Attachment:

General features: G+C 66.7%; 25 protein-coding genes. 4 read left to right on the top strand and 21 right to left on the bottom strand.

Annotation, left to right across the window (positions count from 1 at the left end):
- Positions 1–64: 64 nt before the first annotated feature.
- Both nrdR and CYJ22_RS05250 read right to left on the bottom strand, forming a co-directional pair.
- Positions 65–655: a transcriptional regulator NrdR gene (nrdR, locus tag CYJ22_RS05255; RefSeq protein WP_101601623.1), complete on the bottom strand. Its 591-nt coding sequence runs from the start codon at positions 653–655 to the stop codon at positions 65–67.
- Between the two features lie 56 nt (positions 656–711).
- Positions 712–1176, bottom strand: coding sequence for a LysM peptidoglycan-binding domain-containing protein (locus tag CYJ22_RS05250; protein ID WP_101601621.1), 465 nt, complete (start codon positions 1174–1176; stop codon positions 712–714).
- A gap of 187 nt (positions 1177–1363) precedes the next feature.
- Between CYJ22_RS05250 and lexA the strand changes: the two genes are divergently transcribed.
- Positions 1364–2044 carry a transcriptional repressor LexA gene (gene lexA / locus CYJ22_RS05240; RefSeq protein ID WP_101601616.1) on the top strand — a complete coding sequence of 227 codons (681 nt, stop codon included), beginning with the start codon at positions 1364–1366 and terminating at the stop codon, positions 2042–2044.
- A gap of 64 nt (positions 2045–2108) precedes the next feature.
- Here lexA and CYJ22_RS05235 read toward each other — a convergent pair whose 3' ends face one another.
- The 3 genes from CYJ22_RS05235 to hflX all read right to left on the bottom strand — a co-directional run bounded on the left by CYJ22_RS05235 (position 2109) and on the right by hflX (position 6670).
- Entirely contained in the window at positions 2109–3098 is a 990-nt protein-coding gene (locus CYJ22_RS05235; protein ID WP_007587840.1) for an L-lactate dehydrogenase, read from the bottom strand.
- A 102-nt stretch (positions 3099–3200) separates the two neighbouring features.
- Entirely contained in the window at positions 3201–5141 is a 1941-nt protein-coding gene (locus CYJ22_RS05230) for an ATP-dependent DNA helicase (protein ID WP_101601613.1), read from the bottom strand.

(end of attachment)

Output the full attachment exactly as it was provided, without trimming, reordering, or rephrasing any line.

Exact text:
General features: G+C 66.7%; 25 protein-coding genes. 4 read left to right on the top strand and 21 right to left on the bottom strand.

Annotation, left to right across the window (positions count from 1 at the left end):
- Positions 1–64: 64 nt before the first annotated feature.
- Both nrdR and CYJ22_RS05250 read right to left on the bottom strand, forming a co-directional pair.
- Positions 65–655: a transcriptional regulator NrdR gene (nrdR, locus tag CYJ22_RS05255; RefSeq protein WP_101601623.1), complete on the bottom strand. Its 591-nt coding sequence runs from the start codon at positions 653–655 to the stop codon at positions 65–67.
- Between the two features lie 56 nt (positions 656–711).
- Positions 712–1176, bottom strand: coding sequence for a LysM peptidoglycan-binding domain-containing protein (locus tag CYJ22_RS05250; protein ID WP_101601621.1), 465 nt, complete (start codon positions 1174–1176; stop codon positions 712–714).
- A gap of 187 nt (positions 1177–1363) precedes the next feature.
- Between CYJ22_RS05250 and lexA the strand changes: the two genes are divergently transcribed.
- Positions 1364–2044 carry a transcriptional repressor LexA gene (gene lexA / locus CYJ22_RS05240; RefSeq protein ID WP_101601616.1) on the top strand — a complete coding sequence of 227 codons (681 nt, stop codon included), beginning with the start codon at positions 1364–1366 and terminating at the stop codon, positions 2042–2044.
- A gap of 64 nt (positions 2045–2108) precedes the next feature.
- Here lexA and CYJ22_RS05235 read toward each other — a convergent pair whose 3' ends face one another.
- The 3 genes from CYJ22_RS05235 to hflX all read right to left on the bottom strand — a co-directional run bounded on the left by CYJ22_RS05235 (position 2109) and on the right by hflX (position 6670).
- Entirely contained in the window at positions 2109–3098 is a 990-nt protein-coding gene (locus CYJ22_RS05235; protein ID WP_007587840.1) for an L-lactate dehydrogenase, read from the bottom strand.
- A 102-nt stretch (positions 3099–3200) separates the two neighbouring features.
- Entirely contained in the window at positions 3201–5141 is a 1941-nt protein-coding gene (locus CYJ22_RS05230) for an ATP-dependent DNA helicase (protein ID WP_101601613.1), read from the bottom strand.